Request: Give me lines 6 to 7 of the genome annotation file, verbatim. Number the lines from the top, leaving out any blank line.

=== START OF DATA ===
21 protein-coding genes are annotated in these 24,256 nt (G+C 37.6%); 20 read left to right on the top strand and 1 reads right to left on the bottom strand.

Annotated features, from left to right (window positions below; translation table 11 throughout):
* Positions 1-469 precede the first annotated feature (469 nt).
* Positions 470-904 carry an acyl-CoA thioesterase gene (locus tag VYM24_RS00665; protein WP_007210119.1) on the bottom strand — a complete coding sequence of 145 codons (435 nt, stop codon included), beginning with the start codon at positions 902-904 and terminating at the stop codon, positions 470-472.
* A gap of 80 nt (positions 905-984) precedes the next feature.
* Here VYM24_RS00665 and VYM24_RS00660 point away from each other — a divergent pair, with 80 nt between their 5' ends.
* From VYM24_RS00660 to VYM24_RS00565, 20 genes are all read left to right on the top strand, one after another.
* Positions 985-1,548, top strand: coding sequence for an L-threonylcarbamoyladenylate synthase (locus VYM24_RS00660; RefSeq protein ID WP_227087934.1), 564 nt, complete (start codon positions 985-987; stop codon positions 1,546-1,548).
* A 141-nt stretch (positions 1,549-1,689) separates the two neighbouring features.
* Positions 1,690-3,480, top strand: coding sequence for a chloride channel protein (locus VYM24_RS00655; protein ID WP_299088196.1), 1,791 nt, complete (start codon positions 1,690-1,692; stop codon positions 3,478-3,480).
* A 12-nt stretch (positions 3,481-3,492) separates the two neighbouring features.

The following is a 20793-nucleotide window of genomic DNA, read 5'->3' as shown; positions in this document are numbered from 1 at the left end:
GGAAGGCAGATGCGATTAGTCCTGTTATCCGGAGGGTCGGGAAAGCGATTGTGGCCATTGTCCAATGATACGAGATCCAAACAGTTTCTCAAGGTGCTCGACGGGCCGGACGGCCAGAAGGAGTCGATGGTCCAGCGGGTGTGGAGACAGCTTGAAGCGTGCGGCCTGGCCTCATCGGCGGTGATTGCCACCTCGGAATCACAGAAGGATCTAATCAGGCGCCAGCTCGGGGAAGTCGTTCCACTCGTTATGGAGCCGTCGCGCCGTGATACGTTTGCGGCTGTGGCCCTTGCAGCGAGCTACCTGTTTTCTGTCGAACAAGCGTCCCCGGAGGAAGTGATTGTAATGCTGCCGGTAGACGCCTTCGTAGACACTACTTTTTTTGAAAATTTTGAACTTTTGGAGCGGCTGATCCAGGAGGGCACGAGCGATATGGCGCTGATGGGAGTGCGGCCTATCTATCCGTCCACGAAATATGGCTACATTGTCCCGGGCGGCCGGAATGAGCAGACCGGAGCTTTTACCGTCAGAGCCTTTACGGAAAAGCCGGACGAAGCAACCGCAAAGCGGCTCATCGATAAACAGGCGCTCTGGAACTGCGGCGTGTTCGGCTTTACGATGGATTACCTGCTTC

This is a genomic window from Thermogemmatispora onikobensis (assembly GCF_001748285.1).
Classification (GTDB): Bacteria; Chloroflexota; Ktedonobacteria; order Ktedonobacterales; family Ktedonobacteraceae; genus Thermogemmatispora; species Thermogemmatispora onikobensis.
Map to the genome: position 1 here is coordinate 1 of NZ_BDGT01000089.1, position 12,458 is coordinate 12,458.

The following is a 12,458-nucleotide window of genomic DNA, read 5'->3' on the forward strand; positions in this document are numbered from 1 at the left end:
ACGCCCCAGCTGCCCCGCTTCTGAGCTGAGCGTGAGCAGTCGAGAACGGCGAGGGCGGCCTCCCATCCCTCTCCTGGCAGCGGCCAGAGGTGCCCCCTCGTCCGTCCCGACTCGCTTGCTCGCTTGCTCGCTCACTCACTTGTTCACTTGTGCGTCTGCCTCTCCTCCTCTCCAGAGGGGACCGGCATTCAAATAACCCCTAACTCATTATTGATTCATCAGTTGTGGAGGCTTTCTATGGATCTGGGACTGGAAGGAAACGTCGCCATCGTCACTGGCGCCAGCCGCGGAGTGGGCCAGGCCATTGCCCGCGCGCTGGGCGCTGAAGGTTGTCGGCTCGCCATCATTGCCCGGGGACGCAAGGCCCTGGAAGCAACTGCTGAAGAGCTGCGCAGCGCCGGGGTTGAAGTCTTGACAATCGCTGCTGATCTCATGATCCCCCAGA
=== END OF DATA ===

* Here VYM24_RS00665 and VYM24_RS00660 point away from each other — a divergent pair, with 80 nt between their 5' ends.
* From VYM24_RS00660 to VYM24_RS00565, 20 genes are all read left to right on the top strand, one after another.